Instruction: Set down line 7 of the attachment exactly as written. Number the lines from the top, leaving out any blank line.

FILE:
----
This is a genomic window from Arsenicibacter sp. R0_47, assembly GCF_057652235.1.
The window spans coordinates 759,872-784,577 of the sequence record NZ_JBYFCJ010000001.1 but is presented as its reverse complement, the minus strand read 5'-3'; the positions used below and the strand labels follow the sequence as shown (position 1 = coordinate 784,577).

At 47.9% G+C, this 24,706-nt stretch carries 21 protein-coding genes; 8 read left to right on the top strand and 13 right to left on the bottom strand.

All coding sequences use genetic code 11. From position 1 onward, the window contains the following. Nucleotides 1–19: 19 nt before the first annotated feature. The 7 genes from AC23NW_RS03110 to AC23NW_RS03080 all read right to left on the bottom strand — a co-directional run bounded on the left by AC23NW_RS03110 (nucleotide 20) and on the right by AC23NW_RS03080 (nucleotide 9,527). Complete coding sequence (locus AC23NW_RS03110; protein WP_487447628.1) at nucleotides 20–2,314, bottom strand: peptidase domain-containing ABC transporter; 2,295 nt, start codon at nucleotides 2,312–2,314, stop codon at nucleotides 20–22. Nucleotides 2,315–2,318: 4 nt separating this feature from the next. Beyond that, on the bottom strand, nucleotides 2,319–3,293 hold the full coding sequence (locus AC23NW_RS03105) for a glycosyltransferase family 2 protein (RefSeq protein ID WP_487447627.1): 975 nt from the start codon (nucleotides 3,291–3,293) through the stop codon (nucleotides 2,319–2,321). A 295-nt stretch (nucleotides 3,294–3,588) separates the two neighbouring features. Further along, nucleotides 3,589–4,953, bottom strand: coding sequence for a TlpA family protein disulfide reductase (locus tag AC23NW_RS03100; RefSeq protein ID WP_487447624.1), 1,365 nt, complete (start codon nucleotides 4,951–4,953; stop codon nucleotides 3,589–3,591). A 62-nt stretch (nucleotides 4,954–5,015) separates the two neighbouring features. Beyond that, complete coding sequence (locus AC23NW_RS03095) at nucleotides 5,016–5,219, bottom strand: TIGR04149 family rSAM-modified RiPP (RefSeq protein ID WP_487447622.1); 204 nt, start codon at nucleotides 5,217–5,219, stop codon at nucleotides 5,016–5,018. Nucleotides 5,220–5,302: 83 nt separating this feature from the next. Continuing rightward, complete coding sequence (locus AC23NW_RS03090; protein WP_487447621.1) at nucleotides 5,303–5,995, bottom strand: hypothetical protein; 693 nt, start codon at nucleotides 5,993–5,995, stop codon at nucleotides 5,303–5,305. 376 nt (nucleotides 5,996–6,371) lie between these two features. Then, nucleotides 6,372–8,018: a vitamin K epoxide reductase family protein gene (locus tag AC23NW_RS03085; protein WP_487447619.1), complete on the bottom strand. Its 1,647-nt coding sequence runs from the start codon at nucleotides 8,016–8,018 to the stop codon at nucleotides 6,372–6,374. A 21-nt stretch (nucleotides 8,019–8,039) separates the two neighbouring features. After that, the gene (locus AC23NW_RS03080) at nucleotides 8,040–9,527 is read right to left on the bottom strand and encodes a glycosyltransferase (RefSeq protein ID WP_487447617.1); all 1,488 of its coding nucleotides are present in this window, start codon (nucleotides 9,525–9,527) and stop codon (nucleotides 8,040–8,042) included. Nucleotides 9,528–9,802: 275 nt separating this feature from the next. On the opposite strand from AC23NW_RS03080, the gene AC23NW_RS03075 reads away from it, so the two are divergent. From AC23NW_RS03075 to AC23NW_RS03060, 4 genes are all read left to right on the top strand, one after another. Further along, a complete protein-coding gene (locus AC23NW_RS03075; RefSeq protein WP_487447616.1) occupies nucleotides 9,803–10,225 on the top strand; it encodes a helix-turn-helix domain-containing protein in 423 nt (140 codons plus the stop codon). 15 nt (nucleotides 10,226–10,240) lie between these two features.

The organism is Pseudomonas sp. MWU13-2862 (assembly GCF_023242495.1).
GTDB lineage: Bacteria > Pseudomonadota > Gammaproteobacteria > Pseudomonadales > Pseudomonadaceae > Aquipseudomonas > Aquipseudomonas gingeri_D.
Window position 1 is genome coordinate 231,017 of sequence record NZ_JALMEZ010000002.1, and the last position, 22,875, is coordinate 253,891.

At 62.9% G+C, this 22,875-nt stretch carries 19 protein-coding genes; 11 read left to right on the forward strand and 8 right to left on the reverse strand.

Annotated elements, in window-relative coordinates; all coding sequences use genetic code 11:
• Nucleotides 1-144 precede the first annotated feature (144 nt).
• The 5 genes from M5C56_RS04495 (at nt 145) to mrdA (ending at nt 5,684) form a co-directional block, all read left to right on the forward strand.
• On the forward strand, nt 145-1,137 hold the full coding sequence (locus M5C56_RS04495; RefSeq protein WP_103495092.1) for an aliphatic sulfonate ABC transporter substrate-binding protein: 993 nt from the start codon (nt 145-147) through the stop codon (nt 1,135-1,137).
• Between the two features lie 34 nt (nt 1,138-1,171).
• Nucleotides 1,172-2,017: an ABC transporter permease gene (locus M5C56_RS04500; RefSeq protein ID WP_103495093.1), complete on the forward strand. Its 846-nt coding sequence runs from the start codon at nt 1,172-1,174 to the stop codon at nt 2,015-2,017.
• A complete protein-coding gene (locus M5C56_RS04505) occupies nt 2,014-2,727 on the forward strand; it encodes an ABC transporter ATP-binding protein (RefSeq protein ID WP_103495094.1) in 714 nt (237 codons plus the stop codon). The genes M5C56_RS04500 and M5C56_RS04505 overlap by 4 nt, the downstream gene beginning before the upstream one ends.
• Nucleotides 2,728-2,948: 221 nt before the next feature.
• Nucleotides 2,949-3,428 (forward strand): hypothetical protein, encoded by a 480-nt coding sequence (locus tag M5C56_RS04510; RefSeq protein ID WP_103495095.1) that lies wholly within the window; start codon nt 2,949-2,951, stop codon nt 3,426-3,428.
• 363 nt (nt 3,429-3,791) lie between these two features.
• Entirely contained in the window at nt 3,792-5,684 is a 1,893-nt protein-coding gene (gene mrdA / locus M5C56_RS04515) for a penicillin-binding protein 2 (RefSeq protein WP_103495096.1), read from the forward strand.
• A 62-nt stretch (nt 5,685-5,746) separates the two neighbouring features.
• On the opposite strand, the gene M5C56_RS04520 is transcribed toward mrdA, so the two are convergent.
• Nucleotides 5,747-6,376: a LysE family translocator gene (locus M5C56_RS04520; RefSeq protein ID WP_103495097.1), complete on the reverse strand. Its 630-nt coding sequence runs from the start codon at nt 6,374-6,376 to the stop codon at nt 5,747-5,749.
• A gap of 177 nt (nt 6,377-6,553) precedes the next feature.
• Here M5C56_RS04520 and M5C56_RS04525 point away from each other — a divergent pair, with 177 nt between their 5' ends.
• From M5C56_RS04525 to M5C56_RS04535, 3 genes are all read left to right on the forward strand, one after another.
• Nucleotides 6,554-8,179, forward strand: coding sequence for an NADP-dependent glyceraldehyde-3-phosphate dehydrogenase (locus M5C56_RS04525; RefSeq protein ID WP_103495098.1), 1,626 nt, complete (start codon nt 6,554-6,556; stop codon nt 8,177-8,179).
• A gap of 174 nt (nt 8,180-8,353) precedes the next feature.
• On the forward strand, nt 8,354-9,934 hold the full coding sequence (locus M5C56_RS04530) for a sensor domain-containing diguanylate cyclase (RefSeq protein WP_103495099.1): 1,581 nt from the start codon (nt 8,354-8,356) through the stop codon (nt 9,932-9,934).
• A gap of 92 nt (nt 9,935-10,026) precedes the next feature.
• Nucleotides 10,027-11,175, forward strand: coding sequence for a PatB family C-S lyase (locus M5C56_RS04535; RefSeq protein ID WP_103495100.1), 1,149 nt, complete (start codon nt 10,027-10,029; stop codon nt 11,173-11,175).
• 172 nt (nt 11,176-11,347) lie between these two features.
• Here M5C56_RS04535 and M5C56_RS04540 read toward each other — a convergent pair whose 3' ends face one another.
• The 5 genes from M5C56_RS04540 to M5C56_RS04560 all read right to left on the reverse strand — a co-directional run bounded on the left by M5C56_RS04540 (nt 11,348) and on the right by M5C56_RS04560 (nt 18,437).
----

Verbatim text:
Window position 1 is genome coordinate 231,017 of sequence record NZ_JALMEZ010000002.1, and the last position, 22,875, is coordinate 253,891.